The network vendor's stock is up a whopping 21% since the end of the fourth quarter correction last year. Valuation is back on the rise, with Cisco now trading at a forward P/E of 16.7x, compared to 13.5x only two months ago.
Given such strong performance, it's reasonable to ask, does Cisco need a break? And is it time for the stock to pull back from the current, post-dot com high of $51/share?
Hard to Bet Against Cisco
To help answer these questions, let's first turn to business fundamentals. In five years covering Cisco, coincidentally or not since around the time that Chuck Robbins took over as CEO, I do not recall seeing the San Jose, Calif.-based company ever being better positioned to grow in the network solutions space than it is now.
At the heart of Cisco's successful transformation is the secular transition to a cloud-based and recurring revenue model. Over the past decade, service provider and enterprise networks have begun to shift from an equipment-heavy architecture to one that is more agile, software-centric, intent-based and secure. For a moment, around early 2014, Cisco appeared to have been caught flat-footed by the change, preoccupied with defending its market leadership position but not nimble enough to keep up with the new trends. Revenue contraction reached a low of -8% year-over-year by fiscal 2Q14.
Now, the management team seems to have fine-tuned the company's product portfolio around SaaS-like offerings, network security solutions and services -- just in time for the next leg up in global internet traffic growth. The effects can be seen on Cisco's P&L in the form of increased top-line growth rates and slowly improving margins, two trends that I expect to continue going forward. In the most recent quarter, product orders were up across all geographic segments by at least 6%. In addition, aside from the slow-to-react service provider vertical, Cisco's key customer segments also seem to be firing on all cylinders.
But Material Risks Exist
Despite the company's recent momentum, I believe that investing in Cisco today is not without substantial risks. First, there is the issue of richer valuations mentioned previously, which might suggest that most of the positives may have already been priced into the stock. In addition, I have a few concerns regarding the company's balance sheet and cash distribution to shareholders -- two key features that have traditionally made the stock attractive to value investors.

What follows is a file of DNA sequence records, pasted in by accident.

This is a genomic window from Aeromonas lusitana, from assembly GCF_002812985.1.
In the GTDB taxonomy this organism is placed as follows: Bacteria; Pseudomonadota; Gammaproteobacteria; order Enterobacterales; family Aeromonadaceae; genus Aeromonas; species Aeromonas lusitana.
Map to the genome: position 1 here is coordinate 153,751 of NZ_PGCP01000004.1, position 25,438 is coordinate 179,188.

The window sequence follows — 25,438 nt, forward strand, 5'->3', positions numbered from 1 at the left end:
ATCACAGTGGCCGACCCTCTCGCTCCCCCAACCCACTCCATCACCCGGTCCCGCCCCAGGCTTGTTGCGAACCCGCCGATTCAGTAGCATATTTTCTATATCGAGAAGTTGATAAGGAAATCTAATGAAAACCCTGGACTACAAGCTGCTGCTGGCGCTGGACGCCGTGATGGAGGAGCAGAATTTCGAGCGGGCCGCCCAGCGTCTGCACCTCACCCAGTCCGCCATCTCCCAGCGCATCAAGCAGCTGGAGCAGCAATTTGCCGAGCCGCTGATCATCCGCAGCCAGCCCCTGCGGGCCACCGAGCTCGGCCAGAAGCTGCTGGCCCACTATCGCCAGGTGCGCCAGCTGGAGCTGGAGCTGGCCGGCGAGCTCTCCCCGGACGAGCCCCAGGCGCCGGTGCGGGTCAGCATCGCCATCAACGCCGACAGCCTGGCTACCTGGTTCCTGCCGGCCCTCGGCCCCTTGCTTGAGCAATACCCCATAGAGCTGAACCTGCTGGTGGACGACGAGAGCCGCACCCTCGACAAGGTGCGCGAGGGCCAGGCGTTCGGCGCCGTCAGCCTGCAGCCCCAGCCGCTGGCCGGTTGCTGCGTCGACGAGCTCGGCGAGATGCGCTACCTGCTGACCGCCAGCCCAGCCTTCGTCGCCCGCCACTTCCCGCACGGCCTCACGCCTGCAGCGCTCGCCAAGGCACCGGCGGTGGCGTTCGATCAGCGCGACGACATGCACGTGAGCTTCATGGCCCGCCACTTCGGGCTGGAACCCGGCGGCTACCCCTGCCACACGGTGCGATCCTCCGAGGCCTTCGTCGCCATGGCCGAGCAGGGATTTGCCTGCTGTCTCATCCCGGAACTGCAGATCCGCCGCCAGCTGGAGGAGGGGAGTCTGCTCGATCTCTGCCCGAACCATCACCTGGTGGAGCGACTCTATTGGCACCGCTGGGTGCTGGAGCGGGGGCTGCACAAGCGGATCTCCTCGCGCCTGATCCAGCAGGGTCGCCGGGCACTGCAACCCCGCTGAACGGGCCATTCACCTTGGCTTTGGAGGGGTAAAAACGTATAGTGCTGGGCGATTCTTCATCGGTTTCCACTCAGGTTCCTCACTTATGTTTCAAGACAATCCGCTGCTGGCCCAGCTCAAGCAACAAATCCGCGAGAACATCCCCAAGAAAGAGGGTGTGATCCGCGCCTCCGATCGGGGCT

Since the 2017 tax reform, Cisco has been putting its once vast cash resources to use, primarily by accelerating share repurchases and debt retirement. In fiscal 2Q18, roughly one year ago, Cisco held a $34.3 billion net cash position (26% of total assets) that has since dwindled to only $14.8 billion (14% of total assets). As a result, it does not surprise me that Cisco's recently announced 6% increase in its quarterly dividend payments is the lowest since the company started issuing them, in 2011. Unless or until the stock takes a step back, today's yield of 2.7% will continue to make shares look less enticing to dividend-seeking investors than they have been in the past.
Since the bursting of the internet bubble in the early 2000s, I don't believe Cisco has faced a more favorable business environment than it does now. Yet, I would warn potential Cisco investors to set return expectations more conservatively if they're buying shares at current levels.
Cisco might continue to head higher in the longer term, given the solid business prospects and the company's competent management team. On the other hand, the stock could be overdue for a healthy pullback in the shorter term, primarily on the heels of profit taking and yield chasing.
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